Drivers in Michigan can have the state suspend their license for a range of reasons. Some people will face a license suspension because they got arrested for driving under the influence of drugs or alcohol. Others will face a suspension because they had a non-driving drug offense, like possession of a controlled substance. Some others will have to deal with the loss of their license because they couldn’t pay fees or fines levied against them by the state.
Unfortunately, if you are like most people in Michigan, you know that you can’t rely on public transportation to get where you need to go regularly because the buses run late or don’t go to the part of town you need to visit. Your employer may require that you have a vehicle of your own, and you may have family members who need you to get them places like school or medical appointments.
If you get caught driving on a suspended license, an additional loss of your license is likely among the consequences that you will face. How do you break the cycle of losing your license because you need your license while it is still suspended?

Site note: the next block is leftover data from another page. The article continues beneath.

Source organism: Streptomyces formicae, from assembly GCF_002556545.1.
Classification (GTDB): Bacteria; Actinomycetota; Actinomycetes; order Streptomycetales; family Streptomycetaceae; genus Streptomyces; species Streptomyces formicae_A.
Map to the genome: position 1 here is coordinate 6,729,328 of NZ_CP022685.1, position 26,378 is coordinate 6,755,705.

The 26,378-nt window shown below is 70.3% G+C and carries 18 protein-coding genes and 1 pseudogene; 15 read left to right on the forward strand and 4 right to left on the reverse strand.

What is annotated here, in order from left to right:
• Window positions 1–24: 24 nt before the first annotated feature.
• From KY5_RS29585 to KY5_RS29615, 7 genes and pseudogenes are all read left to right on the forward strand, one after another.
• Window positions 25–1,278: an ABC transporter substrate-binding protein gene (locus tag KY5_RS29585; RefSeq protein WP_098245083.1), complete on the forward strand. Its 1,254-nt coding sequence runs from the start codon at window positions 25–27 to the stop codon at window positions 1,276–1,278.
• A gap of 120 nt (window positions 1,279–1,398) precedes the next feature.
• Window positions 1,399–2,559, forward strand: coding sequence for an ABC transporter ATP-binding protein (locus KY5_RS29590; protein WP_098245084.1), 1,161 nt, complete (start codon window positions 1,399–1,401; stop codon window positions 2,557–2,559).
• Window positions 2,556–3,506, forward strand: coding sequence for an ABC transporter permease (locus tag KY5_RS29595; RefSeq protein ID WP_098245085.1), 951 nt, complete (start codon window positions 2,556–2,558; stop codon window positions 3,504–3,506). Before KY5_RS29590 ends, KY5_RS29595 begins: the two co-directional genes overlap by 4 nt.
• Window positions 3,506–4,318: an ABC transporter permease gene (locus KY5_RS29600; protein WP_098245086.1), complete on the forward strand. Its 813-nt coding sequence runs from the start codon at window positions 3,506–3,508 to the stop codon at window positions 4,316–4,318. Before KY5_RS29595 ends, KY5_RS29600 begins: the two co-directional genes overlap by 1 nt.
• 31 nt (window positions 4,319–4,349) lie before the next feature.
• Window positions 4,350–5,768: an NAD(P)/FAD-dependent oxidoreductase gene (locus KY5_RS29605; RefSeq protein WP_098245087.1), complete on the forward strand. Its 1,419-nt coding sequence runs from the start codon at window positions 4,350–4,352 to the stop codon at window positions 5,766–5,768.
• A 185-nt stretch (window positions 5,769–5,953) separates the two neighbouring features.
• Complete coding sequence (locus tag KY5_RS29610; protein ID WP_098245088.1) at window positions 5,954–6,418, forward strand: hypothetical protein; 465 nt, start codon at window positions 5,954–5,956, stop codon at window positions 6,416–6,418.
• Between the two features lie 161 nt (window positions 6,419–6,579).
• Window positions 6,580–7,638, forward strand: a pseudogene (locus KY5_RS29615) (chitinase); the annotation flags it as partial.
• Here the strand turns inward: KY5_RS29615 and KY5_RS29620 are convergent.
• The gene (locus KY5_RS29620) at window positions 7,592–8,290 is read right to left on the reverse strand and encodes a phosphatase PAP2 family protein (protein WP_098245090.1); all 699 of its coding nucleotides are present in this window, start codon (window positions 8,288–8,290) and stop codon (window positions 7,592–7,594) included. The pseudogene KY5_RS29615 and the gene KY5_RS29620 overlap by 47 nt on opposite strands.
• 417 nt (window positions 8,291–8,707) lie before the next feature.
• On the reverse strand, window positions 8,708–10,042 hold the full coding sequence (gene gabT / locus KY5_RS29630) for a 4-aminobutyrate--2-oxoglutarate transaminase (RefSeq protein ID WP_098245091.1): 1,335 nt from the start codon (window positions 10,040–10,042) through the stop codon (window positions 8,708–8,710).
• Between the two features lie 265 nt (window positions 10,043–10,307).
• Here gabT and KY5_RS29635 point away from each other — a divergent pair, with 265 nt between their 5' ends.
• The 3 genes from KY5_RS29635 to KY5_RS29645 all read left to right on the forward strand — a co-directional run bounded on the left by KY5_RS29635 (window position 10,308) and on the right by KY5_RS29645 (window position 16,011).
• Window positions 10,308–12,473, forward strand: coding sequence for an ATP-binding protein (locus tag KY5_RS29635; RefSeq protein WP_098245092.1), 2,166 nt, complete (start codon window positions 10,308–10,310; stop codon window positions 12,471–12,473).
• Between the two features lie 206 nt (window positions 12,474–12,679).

The state of Michigan does approve hardship licenses
Losing your license can cause you hardship, meaning it could have lasting and severe consequences for you and other people in your family. If you can show that your license is critical for safety, work or family needs, you may have a case that could convince the courts to give you a limited hardship license to travel for the bare minimum of meeting your personal and family obligations.
Getting your license back after suspension may require help
Although the state of Michigan specifically lists suspensions related to driving on a suspended license among the violations that potentially qualify for a hardship license, it can still be difficult to advocate for yourself in one of these highly specialized hearings.
Working with an attorney familiar with criminal defense and license defense as a result of a criminal or traffic issue can give you a better chance of success when you need it for the safety of your family or your ability to keep your job.